You may recall that in this New Year’s post, I mentioned not only wanting to focus on maintaining positive personal habits but to reduce the practice of several bad habits. Today’s post is all about how to kick a bad habit to the curb!
I’ve got a bevy of bad habits to choose from! But the bad habit that I was referring to in my new year’s post was that of using diminishing language. When in conversations with others, I often feel the need to downplay my interests or activities. It’s just a really small blog. It’s on silly topics: fashion, travel, etc. I just work as a contract employee. I’ve always just had jobs, never a career. And I’ve realized in doing this, I not only make myself feel a bit bad but also take away some of the opportunity for others to form their own, unbiased opinion.
Why Diminishing Language is Destructive
As is so often the case, I became aware of my own tendency to do this by first observing the behavior in others. Particularly other bloggers.
Many online blogging groups encourage you to post a small introduction when you join. And there are quite a few that go something like this, “Hi, I’m NAME, I don’t really have any super nice clothes like most of you and I’m plus-sized but if you want to follow me I’m @….” or “I’m NAME and a travel blogger. I’ve never been overseas and just focus on sites near my home, which I guess isn’t really travel but you can check out my posts here.“
I mentioned this to Natty Guy one day with the comment of “Wow, I thought her photos were great but she kinda talked me out of connecting with her based on that intro.” To which he replied, “Well, yeah but you do that a lot too. Less online but lots of times when we’re out with people.” Touché.
Personally, I think the tendency to do this comes from good intent. A want to display self-awareness and perspective. No. I’m not forging peace in the Middle East or eradicating diabetes. No. Nordstrom is not going to have a run on Spanx leggings a half-hour after I post a picture of myself wearing them. I’m mean, nobody likes an egotistical blow-hard, right? But maybe there’s a way to display self-awareness WITHOUT throwing yourself under the bus at the same time.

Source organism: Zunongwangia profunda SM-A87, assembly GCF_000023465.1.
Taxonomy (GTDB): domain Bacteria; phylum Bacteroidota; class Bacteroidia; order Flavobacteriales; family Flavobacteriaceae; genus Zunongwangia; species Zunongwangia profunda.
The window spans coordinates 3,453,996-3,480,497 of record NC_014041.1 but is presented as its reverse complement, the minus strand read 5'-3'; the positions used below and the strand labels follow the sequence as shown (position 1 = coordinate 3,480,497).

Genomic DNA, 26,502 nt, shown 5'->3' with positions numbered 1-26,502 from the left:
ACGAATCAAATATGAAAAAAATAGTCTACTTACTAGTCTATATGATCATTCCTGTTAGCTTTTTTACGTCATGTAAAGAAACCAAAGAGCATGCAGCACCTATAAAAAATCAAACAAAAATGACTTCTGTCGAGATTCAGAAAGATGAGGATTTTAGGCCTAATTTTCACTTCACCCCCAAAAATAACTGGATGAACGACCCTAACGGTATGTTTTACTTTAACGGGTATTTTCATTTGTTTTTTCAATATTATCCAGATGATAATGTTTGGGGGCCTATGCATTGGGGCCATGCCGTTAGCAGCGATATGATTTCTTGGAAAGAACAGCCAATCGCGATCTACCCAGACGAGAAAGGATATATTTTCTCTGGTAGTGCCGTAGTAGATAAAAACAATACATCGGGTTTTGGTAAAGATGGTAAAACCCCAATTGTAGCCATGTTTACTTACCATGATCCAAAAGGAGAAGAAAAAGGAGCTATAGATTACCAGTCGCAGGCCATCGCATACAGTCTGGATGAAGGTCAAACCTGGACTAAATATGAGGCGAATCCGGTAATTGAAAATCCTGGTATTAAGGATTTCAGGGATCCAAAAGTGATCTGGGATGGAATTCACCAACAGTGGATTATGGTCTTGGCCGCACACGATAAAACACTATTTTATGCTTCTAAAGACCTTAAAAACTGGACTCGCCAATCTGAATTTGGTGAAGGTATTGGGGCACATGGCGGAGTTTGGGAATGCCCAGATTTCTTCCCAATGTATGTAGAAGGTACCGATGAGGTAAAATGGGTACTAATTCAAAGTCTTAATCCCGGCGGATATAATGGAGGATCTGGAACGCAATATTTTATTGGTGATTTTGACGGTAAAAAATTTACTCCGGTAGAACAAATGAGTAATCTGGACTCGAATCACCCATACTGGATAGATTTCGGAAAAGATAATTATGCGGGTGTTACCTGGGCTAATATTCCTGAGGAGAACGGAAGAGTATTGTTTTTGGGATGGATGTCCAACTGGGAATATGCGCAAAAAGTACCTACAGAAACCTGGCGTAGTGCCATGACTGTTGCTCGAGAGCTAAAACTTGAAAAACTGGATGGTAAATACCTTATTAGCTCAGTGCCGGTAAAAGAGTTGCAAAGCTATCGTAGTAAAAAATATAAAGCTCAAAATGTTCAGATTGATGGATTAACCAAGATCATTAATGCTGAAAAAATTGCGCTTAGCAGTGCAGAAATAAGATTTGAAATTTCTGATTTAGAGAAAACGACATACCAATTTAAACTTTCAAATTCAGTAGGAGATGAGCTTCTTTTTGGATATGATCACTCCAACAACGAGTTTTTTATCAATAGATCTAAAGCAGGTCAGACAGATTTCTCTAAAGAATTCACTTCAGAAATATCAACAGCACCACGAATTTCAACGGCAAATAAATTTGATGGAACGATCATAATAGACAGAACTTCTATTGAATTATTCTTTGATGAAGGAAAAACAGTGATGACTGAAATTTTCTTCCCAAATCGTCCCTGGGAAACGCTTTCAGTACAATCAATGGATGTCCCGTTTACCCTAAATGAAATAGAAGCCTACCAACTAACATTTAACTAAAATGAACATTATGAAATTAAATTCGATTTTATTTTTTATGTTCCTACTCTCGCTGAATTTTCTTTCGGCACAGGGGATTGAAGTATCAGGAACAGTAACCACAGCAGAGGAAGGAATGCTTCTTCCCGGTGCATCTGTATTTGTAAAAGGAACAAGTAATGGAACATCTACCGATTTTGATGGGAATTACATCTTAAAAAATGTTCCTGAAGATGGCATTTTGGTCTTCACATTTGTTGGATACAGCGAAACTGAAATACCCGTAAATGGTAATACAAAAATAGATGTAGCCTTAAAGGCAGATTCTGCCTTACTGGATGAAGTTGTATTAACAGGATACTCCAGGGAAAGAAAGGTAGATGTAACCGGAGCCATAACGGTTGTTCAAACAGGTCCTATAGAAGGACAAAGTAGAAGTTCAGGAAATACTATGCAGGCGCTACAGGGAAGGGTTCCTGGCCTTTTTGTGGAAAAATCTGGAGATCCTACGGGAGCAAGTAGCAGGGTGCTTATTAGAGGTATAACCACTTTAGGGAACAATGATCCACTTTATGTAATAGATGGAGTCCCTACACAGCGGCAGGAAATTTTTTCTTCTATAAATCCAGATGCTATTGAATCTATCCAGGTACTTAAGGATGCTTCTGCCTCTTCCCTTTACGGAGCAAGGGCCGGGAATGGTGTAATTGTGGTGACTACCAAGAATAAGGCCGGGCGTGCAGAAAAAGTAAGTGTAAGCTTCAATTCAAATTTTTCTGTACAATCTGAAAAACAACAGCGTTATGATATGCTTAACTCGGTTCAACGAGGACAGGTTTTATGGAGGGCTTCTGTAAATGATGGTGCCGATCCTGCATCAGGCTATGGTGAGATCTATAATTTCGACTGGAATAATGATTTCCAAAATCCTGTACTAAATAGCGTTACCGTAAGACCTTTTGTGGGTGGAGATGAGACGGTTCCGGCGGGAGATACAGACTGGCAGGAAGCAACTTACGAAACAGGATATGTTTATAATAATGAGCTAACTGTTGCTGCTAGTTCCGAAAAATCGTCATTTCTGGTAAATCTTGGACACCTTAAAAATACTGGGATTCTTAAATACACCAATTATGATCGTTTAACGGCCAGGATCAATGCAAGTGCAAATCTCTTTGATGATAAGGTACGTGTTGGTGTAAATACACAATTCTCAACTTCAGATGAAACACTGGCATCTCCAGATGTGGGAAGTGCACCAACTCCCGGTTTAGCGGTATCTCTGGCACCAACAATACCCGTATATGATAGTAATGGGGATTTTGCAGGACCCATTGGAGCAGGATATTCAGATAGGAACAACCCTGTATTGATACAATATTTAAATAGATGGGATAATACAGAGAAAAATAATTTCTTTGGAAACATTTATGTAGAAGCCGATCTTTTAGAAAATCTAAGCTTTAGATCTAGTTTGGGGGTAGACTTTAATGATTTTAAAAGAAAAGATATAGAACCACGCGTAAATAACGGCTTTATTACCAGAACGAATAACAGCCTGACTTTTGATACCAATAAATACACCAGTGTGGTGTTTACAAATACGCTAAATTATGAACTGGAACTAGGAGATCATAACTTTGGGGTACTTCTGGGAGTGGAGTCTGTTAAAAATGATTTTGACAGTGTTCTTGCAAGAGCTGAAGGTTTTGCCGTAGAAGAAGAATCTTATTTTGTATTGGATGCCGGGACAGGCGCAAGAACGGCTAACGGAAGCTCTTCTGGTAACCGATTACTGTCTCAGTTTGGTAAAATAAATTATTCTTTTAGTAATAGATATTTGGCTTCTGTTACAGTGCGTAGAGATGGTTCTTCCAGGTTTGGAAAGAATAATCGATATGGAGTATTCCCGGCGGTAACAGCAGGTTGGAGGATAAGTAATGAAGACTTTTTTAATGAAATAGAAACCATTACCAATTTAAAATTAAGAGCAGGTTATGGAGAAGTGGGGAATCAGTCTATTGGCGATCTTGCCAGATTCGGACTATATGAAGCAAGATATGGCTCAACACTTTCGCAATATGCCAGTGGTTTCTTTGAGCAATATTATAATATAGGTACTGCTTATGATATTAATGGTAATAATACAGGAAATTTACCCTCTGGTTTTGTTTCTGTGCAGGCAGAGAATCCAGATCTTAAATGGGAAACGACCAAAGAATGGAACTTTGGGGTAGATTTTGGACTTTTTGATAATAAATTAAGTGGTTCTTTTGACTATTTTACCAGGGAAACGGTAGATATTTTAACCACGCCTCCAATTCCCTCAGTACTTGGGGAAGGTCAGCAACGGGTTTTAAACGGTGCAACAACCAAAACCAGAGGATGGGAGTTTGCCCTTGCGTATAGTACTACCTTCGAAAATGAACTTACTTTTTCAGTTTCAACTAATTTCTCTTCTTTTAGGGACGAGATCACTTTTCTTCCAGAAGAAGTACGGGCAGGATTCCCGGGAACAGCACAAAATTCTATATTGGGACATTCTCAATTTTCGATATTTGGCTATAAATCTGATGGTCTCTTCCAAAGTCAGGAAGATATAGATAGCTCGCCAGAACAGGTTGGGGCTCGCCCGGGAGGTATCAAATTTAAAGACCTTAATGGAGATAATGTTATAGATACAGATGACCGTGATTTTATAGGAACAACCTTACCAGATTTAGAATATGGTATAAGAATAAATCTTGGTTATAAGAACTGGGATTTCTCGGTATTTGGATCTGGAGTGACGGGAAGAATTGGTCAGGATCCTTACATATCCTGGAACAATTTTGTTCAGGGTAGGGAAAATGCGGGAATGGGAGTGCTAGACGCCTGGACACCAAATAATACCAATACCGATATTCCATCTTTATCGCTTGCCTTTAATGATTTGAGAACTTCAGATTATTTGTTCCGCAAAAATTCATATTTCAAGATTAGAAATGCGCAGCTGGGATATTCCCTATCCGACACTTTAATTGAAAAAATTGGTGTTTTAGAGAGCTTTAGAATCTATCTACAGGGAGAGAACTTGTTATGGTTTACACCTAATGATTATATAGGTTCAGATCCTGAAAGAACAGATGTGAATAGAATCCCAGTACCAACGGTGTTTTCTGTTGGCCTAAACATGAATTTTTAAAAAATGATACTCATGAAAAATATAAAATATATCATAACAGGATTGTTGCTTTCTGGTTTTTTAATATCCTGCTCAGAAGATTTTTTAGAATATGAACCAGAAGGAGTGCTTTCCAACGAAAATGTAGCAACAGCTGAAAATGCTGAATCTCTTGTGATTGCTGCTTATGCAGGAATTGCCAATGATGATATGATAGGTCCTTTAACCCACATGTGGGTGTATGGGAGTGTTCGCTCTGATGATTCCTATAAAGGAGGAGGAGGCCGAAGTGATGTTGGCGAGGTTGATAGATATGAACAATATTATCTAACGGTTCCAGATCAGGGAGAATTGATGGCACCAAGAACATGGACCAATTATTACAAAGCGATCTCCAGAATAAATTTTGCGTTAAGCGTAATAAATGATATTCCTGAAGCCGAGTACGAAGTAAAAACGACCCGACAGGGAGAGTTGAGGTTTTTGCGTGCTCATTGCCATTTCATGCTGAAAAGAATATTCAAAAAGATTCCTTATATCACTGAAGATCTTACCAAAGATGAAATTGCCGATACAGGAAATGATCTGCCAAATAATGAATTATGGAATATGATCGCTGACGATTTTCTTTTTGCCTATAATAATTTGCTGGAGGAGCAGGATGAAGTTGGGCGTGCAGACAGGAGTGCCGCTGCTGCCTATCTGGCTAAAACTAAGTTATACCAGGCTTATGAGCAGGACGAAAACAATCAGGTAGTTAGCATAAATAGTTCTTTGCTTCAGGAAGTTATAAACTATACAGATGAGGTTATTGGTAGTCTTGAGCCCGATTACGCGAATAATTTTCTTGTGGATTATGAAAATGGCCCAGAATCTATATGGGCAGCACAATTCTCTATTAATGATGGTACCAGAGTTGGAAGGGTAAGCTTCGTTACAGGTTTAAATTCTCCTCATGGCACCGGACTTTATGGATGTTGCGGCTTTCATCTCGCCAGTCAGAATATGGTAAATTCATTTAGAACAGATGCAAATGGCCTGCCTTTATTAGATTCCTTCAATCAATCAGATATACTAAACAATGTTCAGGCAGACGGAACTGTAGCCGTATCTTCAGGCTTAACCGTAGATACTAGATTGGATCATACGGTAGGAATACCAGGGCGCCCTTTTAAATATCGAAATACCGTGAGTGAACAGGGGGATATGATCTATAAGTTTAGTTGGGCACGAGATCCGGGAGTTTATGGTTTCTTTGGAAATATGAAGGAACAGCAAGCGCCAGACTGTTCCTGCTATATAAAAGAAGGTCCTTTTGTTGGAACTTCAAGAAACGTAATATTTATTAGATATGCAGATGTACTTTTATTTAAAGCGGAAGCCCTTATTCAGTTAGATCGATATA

How to Kick a Bad Habit: Getting Started
To change a bad habit, you first have to be AWARE of the habit you want to change. Fortunately for me, Natty Guy is very helpful in this regard! 😏 Once you know what you want to change, find a trusted family member or friend who will make you aware (kindly) of WHEN you’re indulging that bad habit. Note trigger points like:
- timing (certain days of the week or time of day?)
- location (at work, home, kid’s activities?)
- social (when you’re with certain people?)
- emotional (when you’re dealing with stress or sadness?)
The more you know about the details of your behavior and what potentially triggers it, the easier it will be to come up with successful strategies for overcoming that behavior.
Set Yourself Up for Success
There are three primary ways you can help set yourself up for success when it comes to changing a bad habit:
- remove the temptation
- add a consequence
- replace it with a new positive or neutral habit
Because the habit I’m looking to change is fairly internal/thought-focused, I’m concentrating mainly on technique three: replacing with a new habit. Removing temptation is great for things you want to avoid, like eating less junk food or reducing time on social media. Adding a consequence is useful with habits that are easy to penalize without destroying your self-esteem in the process. Like dropping money in a swear jar to stop swearing or using something bitter on your hands if you’re a nail-biter.